Objective - To determine whether increased sensitivity to pharmacologic agents was a general property of equine exertional myopathies, including polysaccharide storage myopathy (PSSM) in Quarter Horses. Animals - 5 adult Quarter Horses with exertional rhabdomyolysis and abnormal polysaccharide accumulation in skeletal muscle and 4 clinically normal adult Quarter or Quarter-type horses. Procedures - Twitch time course measurements and contracture responses to various concentrations of caffeine and halothane for small bundles of intact external intercostal muscle fibers were measured in all horses. Results - Caffeine contracture threshold of muscles from Quarter Horses with PSSM was not different from that of clinically normal horses (5 mM in both groups). Muscles from horses with PSSM and from clinically normal horses did not have contracture in response to up to 2% halothane. Conclusions and Clinical Relevance - Results were in contrast to the increased sensitivity to caffeine and halothane for muscles from Thoroughbreds with recurrent exertional rhabdomyolysis (RER). Although clinical signs of muscular stiffness after exercise are similar between Quarter Horses with PSSM and Thoroughbreds with RER, these breeds appear to have 2 distinct myopathies with different pathophysiologic bases. Unlike RER in Thoroughbreds, PSSM in Quarter Horses does not appear to be accompanied by a defect in regulation of muscle contraction.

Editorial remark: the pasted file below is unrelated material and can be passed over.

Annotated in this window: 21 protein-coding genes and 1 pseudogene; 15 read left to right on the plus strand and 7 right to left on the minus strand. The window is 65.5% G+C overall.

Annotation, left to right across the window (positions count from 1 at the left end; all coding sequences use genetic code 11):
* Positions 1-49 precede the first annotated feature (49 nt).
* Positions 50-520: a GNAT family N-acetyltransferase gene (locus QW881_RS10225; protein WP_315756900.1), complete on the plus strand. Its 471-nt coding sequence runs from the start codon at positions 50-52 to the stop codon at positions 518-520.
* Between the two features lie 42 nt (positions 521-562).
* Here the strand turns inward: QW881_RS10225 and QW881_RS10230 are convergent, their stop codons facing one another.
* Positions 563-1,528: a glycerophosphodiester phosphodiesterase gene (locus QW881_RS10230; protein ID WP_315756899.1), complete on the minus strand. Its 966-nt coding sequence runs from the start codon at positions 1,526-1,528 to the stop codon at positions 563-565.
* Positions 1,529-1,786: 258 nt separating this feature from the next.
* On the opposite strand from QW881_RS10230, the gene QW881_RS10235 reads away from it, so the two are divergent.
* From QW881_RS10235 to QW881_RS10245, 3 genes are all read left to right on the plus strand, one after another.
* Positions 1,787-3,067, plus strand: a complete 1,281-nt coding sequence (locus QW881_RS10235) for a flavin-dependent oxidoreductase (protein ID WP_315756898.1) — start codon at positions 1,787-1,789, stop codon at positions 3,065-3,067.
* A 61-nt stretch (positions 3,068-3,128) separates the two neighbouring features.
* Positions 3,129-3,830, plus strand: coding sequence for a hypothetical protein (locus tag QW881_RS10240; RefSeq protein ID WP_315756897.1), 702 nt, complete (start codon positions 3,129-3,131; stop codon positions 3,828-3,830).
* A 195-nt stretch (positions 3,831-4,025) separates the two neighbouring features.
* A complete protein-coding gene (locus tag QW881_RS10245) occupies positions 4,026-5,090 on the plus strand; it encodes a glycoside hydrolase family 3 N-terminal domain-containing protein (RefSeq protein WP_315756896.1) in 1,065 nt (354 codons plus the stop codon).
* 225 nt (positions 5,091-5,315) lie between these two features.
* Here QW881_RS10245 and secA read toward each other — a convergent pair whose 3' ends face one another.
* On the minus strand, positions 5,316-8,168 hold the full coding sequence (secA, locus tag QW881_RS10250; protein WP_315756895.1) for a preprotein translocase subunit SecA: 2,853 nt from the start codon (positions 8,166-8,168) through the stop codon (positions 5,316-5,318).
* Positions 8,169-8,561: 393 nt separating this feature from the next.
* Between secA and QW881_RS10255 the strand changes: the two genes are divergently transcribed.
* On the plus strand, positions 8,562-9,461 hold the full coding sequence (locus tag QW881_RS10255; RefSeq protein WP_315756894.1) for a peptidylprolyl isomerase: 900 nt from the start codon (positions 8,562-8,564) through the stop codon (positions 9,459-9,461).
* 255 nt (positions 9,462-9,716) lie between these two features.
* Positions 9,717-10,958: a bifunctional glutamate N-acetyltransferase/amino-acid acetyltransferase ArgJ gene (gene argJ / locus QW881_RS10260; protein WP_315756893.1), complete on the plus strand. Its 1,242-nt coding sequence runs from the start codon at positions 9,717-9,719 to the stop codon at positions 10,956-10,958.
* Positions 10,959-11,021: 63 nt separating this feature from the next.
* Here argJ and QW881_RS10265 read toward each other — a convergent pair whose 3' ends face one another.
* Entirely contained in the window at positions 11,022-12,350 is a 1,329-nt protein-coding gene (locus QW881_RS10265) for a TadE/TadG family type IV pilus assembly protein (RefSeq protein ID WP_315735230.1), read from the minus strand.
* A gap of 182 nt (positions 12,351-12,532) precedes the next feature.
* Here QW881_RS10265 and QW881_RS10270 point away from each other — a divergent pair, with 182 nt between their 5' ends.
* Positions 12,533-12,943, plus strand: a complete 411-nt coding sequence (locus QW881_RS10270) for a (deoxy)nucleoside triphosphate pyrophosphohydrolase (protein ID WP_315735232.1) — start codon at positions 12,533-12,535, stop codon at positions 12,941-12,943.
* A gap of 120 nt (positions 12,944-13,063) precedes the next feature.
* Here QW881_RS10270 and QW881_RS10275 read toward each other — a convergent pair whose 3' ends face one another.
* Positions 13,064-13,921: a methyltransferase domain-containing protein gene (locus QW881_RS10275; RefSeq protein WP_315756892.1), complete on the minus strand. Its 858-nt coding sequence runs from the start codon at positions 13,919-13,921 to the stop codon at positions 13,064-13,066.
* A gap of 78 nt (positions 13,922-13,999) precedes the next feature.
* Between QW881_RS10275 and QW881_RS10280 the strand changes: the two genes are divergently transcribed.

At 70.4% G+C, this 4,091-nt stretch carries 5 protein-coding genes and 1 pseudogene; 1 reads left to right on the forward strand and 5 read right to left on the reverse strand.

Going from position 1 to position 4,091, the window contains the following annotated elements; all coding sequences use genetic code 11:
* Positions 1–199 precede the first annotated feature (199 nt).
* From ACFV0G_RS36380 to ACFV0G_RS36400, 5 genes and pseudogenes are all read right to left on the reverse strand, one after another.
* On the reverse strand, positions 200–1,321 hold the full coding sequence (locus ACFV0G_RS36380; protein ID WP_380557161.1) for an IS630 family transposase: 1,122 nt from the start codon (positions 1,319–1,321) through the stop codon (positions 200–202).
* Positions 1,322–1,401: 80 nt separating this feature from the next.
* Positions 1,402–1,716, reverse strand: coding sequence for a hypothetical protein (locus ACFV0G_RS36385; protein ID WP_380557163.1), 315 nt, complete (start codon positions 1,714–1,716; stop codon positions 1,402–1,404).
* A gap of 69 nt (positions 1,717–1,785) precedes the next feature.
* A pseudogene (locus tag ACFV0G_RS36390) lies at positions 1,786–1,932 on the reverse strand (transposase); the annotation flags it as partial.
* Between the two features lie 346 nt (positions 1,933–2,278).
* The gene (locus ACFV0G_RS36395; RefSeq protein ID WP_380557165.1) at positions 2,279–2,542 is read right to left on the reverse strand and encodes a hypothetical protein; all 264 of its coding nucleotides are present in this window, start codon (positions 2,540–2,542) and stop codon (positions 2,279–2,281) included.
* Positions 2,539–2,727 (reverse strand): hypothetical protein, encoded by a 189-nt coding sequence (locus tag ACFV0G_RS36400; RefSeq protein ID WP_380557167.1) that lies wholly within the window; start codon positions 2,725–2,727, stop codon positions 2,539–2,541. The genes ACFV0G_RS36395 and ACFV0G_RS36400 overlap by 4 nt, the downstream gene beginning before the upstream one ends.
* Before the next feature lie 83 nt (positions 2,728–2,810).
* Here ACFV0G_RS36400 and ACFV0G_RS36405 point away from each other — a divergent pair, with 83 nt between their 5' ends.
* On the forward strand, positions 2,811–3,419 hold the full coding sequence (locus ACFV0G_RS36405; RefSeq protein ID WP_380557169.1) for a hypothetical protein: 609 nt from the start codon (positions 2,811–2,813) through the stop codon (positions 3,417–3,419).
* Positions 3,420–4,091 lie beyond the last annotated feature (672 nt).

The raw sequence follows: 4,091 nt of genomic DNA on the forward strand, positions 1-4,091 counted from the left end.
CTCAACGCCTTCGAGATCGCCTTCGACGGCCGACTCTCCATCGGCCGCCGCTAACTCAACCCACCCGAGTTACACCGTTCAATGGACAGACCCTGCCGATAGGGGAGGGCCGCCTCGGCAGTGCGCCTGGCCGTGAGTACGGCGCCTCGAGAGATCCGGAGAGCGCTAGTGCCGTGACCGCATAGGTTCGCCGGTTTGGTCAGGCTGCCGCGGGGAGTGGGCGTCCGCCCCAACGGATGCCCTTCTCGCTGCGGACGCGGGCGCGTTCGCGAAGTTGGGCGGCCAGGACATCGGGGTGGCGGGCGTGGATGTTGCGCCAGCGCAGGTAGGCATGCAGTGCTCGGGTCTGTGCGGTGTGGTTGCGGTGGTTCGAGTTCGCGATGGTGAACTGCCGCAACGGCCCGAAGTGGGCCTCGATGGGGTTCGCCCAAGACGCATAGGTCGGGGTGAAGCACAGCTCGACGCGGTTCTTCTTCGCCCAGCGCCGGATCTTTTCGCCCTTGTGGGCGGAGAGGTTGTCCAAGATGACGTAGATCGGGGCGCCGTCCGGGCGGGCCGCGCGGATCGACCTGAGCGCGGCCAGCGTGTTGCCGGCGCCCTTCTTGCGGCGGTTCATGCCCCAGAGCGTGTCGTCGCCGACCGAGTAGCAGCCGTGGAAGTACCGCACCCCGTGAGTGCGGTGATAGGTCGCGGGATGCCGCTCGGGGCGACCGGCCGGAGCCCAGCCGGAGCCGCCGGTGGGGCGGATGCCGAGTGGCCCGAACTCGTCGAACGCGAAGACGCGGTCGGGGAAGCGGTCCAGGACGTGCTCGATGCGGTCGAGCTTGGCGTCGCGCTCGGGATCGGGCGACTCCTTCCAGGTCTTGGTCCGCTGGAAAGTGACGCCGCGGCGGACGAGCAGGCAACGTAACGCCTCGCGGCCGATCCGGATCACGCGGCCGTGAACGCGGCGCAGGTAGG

|Original language||English (US)|
|Number of pages||5|
|Journal||American journal of veterinary research|
|State||Published - Jun 1 1999|